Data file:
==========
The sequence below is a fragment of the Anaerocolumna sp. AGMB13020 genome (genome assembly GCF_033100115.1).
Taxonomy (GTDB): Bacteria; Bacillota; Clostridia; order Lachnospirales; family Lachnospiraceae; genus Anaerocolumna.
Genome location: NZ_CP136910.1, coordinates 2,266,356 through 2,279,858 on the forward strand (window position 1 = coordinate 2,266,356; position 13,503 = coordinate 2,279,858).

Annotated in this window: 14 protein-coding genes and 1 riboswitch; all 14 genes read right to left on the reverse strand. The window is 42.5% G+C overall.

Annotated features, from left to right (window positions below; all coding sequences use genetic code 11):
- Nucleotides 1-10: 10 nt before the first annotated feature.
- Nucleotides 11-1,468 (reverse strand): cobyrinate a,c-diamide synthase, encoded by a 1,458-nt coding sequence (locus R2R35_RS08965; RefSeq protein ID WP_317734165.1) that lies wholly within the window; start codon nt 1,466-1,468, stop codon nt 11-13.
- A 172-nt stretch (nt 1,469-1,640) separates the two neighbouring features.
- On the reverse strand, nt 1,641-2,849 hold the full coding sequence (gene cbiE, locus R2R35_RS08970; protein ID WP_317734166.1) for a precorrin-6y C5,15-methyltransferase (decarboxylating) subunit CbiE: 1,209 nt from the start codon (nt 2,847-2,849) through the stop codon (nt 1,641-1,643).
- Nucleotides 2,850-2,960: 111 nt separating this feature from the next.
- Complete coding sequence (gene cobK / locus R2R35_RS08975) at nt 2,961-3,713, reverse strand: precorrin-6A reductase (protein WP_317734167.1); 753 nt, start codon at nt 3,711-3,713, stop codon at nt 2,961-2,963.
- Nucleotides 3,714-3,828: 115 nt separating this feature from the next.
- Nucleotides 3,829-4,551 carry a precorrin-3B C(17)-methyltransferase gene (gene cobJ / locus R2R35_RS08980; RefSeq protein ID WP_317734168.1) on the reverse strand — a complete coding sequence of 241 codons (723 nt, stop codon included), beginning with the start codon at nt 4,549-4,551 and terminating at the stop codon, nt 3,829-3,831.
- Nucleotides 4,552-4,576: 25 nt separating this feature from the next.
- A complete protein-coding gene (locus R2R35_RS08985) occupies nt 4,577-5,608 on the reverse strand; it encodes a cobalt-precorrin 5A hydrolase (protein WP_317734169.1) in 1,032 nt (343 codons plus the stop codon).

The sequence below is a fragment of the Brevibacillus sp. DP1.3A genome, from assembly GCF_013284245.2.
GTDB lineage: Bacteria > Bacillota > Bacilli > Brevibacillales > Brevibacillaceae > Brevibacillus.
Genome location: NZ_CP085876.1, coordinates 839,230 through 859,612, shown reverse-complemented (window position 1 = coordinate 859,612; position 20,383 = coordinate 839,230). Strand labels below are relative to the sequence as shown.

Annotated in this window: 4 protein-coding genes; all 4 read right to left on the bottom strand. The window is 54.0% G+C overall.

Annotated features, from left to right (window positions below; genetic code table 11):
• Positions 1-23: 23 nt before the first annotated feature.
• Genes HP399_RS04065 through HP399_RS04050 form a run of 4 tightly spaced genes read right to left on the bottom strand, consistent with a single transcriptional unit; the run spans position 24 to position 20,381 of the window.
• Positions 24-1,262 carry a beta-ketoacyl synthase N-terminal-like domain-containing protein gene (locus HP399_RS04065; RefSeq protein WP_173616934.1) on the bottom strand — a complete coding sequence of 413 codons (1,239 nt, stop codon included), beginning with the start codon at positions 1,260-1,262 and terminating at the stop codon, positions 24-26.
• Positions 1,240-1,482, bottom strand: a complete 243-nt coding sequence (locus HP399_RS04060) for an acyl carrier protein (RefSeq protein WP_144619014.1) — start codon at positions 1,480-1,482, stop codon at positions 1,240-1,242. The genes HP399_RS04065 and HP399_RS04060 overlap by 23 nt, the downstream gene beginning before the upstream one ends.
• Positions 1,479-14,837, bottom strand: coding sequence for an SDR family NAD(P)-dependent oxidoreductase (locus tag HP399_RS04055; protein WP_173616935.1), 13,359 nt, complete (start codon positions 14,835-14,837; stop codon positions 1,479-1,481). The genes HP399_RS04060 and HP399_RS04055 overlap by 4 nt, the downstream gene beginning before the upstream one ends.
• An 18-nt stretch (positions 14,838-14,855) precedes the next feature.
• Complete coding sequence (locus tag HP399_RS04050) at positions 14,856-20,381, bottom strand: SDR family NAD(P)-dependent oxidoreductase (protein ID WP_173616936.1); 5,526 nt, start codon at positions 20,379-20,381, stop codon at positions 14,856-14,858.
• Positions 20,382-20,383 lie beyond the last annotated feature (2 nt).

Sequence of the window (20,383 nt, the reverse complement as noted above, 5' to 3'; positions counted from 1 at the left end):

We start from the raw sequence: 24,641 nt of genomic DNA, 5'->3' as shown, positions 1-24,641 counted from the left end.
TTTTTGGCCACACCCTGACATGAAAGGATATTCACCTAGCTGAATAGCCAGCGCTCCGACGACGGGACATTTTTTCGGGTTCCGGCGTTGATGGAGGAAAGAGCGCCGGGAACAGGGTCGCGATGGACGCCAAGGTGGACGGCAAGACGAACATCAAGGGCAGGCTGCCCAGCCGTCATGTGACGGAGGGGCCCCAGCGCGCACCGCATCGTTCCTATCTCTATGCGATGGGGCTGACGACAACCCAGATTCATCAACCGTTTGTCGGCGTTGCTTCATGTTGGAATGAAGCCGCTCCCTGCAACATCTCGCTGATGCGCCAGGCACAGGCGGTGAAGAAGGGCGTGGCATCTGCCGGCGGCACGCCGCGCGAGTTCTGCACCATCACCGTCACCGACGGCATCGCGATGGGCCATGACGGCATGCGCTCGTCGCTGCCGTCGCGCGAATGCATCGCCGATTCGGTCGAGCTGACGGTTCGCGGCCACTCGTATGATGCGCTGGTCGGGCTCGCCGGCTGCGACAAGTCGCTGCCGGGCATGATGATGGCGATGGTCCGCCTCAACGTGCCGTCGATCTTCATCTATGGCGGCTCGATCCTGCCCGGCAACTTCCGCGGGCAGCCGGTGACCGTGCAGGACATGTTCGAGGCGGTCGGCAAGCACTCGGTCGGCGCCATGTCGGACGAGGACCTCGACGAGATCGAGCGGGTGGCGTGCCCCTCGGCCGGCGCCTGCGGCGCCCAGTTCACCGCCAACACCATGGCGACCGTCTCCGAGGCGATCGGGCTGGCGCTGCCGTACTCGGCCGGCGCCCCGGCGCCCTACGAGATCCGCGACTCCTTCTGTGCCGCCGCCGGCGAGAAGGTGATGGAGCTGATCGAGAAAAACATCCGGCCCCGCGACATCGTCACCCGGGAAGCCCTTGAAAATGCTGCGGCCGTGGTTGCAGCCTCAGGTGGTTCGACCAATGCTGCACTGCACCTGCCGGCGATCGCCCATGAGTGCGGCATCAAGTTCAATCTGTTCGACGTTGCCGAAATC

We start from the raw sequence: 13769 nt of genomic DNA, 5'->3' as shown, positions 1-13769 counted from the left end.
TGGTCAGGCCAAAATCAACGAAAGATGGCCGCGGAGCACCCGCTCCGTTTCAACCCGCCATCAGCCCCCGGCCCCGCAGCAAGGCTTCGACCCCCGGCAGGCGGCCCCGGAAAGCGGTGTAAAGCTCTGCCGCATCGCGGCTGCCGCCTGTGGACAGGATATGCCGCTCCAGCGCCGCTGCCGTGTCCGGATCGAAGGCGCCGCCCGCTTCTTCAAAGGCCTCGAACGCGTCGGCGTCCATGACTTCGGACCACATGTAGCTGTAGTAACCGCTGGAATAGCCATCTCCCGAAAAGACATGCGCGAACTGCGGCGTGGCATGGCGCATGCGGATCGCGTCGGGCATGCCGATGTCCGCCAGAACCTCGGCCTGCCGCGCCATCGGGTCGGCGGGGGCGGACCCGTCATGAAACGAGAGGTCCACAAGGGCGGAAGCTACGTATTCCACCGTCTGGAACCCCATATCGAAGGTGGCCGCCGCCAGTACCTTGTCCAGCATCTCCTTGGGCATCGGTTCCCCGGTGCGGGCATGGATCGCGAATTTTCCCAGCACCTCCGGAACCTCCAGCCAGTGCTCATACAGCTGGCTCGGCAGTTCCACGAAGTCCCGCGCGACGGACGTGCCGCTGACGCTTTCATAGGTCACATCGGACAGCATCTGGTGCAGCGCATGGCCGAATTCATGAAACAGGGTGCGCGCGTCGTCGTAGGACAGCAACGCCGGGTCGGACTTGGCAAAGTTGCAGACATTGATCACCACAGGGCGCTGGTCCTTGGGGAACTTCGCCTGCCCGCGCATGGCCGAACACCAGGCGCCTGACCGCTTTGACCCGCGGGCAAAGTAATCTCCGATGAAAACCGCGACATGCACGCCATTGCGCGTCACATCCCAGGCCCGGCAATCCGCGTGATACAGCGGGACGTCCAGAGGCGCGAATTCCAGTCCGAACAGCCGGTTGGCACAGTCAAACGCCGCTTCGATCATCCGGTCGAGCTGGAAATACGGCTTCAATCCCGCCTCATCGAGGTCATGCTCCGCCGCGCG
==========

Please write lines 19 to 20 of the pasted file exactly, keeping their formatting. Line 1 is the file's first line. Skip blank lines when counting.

Annotated in this window: 4 protein-coding genes; all 4 read right to left on the bottom strand. The window is 54.0% G+C overall.

Annotated features, from left to right (window positions below; genetic code table 11):